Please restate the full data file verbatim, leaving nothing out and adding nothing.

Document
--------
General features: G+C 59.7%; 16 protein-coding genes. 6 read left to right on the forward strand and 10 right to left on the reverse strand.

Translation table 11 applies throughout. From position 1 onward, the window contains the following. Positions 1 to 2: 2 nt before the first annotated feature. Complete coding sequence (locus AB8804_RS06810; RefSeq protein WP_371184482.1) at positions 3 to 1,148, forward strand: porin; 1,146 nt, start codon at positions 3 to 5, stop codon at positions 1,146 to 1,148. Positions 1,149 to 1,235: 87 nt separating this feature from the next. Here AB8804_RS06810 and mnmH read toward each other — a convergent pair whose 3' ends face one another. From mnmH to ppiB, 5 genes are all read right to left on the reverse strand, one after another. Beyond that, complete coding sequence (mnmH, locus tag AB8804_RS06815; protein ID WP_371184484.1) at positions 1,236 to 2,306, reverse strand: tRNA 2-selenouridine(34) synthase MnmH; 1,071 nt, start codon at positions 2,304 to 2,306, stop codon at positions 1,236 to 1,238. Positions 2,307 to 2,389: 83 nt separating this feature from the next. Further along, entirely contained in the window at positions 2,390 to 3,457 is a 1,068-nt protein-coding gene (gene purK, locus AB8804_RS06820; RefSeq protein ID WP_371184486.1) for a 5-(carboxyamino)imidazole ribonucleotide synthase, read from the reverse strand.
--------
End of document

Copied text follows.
General features: G+C 59.7%; 16 protein-coding genes. 6 read left to right on the forward strand and 10 right to left on the reverse strand.

Translation table 11 applies throughout. From position 1 onward, the window contains the following. Positions 1 to 2: 2 nt before the first annotated feature. Complete coding sequence (locus AB8804_RS06810; RefSeq protein WP_371184482.1) at positions 3 to 1,148, forward strand: porin; 1,146 nt, start codon at positions 3 to 5, stop codon at positions 1,146 to 1,148. Positions 1,149 to 1,235: 87 nt separating this feature from the next. Here AB8804_RS06810 and mnmH read toward each other — a convergent pair whose 3' ends face one another. From mnmH to ppiB, 5 genes are all read right to left on the reverse strand, one after another. Beyond that, complete coding sequence (mnmH, locus tag AB8804_RS06815; protein ID WP_371184484.1) at positions 1,236 to 2,306, reverse strand: tRNA 2-selenouridine(34) synthase MnmH; 1,071 nt, start codon at positions 2,304 to 2,306, stop codon at positions 1,236 to 1,238. Positions 2,307 to 2,389: 83 nt separating this feature from the next. Further along, entirely contained in the window at positions 2,390 to 3,457 is a 1,068-nt protein-coding gene (gene purK, locus AB8804_RS06820; RefSeq protein ID WP_371184486.1) for a 5-(carboxyamino)imidazole ribonucleotide synthase, read from the reverse strand.